Richardson–Lucy deconvolution

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The Richardson–Lucy algorithm, also known as Lucy–Richardson deconvolution, is an iterative procedure for recovering a latent image that has been blurred by a known point spread function. It was named after William Richardson and Leon Lucy. [1][2]

Pixels in the observed image can be represented in terms of the point spread function and the latent image as

 d_{i} = \sum_{j} p_{ij} u_{j}\,

where p_{ij} is the point spread function (the fraction of light coming from true location j that is observed at position i), u_{j} is the pixel value at location j in the latent image, and d_{i} is the observed value at pixel location i. The statistics are performed under the assumption that u_j are Poisson distributed, which is appropriate for photon noise in the data.

The basic idea is to calculate the most likely u_j given the observed d_i and known p_{ij}. This leads to an equation for u_j which can be solved iteratively according to

u_{j}^{(t+1)} = u_j^{(t)} \sum_{i} \frac{d_{i}}{c_{i}}p_{ij}


c_{i} = \sum_{j} p_{ij} u_{j}^{(t)}.

It has been shown empirically that if this iteration converges, it converges to the maximum likelihood solution for u_j.[3]

This can also be written more generally (for more dimensions) in terms of convolution,[4]

u^{(t+1)} = u^{(t)}\cdot\left(\frac{d}{u^{(t)}\otimes p}\otimes \hat{p}\right)

where the division and multiplication are element wise, and \hat{p} is the flipped point spread function, such that

\hat{p}_{nm} = p_{(i-n)(j-m)}, 0\le n,m \le i,j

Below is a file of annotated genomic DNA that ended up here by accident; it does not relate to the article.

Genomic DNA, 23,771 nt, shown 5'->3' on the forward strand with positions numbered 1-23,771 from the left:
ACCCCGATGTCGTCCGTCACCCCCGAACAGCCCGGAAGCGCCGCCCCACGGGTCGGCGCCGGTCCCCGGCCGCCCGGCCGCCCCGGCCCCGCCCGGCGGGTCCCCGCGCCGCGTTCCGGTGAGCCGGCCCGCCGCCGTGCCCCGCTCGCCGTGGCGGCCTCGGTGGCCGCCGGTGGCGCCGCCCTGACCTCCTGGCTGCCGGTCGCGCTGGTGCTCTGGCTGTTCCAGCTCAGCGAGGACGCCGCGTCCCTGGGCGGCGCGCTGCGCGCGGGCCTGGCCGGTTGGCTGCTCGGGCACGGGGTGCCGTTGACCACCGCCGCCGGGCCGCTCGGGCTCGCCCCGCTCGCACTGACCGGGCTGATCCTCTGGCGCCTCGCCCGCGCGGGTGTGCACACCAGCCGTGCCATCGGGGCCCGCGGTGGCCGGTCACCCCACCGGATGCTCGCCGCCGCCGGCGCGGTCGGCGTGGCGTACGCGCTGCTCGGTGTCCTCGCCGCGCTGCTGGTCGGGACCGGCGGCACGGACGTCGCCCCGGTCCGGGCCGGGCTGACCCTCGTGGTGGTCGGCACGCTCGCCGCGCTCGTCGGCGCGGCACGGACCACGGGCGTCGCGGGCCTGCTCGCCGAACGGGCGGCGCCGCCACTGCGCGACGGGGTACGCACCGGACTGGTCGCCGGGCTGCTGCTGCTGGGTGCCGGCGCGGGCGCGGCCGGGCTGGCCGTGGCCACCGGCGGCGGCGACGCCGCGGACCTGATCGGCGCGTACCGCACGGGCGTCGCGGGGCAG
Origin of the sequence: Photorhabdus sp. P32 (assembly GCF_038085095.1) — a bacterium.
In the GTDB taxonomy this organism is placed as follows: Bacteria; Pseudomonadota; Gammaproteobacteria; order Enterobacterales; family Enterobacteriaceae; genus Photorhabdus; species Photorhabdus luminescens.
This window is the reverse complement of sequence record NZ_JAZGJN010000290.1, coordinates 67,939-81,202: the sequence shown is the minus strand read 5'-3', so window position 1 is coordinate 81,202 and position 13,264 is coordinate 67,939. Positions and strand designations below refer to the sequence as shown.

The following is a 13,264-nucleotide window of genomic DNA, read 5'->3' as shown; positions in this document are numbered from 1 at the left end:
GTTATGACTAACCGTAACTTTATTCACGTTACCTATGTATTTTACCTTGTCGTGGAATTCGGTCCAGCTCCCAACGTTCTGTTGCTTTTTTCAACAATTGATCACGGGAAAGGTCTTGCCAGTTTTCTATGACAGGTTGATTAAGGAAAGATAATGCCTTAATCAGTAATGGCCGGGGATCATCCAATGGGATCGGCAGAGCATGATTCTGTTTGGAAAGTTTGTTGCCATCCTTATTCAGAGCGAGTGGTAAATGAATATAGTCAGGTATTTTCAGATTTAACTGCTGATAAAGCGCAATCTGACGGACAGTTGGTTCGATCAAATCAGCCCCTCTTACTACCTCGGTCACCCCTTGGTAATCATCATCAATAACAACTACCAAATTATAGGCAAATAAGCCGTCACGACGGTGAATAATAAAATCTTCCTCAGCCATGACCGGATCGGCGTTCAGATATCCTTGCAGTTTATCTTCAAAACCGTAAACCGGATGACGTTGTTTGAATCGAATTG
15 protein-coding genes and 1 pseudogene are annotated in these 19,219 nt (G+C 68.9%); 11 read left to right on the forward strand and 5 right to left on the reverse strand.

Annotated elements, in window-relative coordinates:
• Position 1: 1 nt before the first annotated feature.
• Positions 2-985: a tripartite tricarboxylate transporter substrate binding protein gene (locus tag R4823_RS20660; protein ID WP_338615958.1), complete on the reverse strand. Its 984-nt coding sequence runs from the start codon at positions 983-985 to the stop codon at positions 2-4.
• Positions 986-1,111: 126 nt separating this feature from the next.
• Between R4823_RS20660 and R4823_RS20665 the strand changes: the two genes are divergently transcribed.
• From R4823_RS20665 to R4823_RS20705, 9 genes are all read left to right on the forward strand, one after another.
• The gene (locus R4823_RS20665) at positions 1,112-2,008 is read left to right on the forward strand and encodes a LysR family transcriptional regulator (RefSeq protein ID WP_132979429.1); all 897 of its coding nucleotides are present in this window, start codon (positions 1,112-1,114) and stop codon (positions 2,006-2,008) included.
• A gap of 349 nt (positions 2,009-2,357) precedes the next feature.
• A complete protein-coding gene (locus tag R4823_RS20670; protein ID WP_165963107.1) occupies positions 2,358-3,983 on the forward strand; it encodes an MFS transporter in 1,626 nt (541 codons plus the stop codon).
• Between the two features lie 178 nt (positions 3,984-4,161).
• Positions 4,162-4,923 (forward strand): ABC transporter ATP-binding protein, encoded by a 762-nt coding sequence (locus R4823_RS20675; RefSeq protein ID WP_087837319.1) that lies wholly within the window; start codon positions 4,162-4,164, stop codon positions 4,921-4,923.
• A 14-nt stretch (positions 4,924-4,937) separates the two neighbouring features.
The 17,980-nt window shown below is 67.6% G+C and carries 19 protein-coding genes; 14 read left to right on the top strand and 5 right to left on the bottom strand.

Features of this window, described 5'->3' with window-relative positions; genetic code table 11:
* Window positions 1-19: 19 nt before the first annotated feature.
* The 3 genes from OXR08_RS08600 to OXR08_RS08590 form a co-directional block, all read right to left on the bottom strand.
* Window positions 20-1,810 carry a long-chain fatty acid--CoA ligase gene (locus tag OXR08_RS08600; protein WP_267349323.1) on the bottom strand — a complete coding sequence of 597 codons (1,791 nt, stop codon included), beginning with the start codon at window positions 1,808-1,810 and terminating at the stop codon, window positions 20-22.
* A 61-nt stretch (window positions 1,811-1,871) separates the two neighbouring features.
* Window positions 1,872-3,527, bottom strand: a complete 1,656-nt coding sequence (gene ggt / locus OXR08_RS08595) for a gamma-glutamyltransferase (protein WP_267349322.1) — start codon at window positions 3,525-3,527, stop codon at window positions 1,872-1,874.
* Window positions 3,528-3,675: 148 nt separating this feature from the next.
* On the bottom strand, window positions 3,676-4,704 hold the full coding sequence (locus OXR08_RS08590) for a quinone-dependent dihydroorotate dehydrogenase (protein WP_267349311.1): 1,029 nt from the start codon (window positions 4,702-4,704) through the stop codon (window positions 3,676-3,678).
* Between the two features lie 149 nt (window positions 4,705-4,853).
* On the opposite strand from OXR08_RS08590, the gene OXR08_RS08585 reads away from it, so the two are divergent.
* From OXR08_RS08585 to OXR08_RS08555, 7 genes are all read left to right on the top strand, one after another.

In problems where the point spread function p_{ij} is dependent on one or more unknown parameters, the Richardson–Lucy algorithm cannot be used. A later and more general class of algorithms, the expectation-maximization algorithms,[5] have been applied to this type of problem with great success


For the two dimensional case this can be implemented in MATLAB, to estimate the latent greyscale image from a known blurred image and point spread function:

function latent_est = RL_deconvolution(observed, psf, iterations)
    % to utilise the conv2 function we must make sure the inputs are double
    observed = double(observed);
    psf      = double(psf);
    % initial estimate is arbitrary - uniform 50% grey works fine
    latent_est = 0.5*ones(size(observed));
    % create an inverse psf
    psf_hat = psf(end:-1:1,end:-1:1);
    % iterate towards ML estimate for the latent image
    for i= 1:iterations
        est_conv      = conv2(latent_est,psf,'same');
        relative_blur = observed./est_conv;
        error_est     = conv2(relative_blur,psf_hat,'same'); 
        latent_est    = latent_est.* error_est;

The MATLAB image processing toolbox has an implementation in the function deconvlucy as well as a demo on its usage.


  1. ^ Richardson, William Hadley (1972). "Bayesian-Based Iterative Method of Image Restoration". JOSA 62 (1): 55–59. doi:10.1364/JOSA.62.000055. 
  2. ^ Lucy, L. B. (1974). "An iterative technique for the rectification of observed distributions". Astronomical Journal 79 (6): 745–754. Bibcode:1974AJ.....79..745L. doi:10.1086/111605. 
  3. ^ Shepp, L. A.; Vardi, Y. (1982), "Maximum Likelihood Reconstruction for Emission Tomography", IEEE Transactions on Medical Imaging 1: 113, doi:10.1109/TMI.1982.4307558 
  4. ^ Fish D. A.,; Brinicombe A. M., Pike E. R., and Walker J. G. (1995), "Blind deconvolution by means of the Richardson–Lucy algorithm", Journal of the Optical Society of America A 12 (1): 58–65, Bibcode:1995JOSAA..12...58F, doi:10.1364/JOSAA.12.000058 
  5. ^ A.P. Dempster, N.M. Laird, D.B. Rubin, 1977, Maximum likelihood from incomplete data via the EM algorithm, J. Royal Stat. Soc. Ser. B, 39 (1), pp. 1–38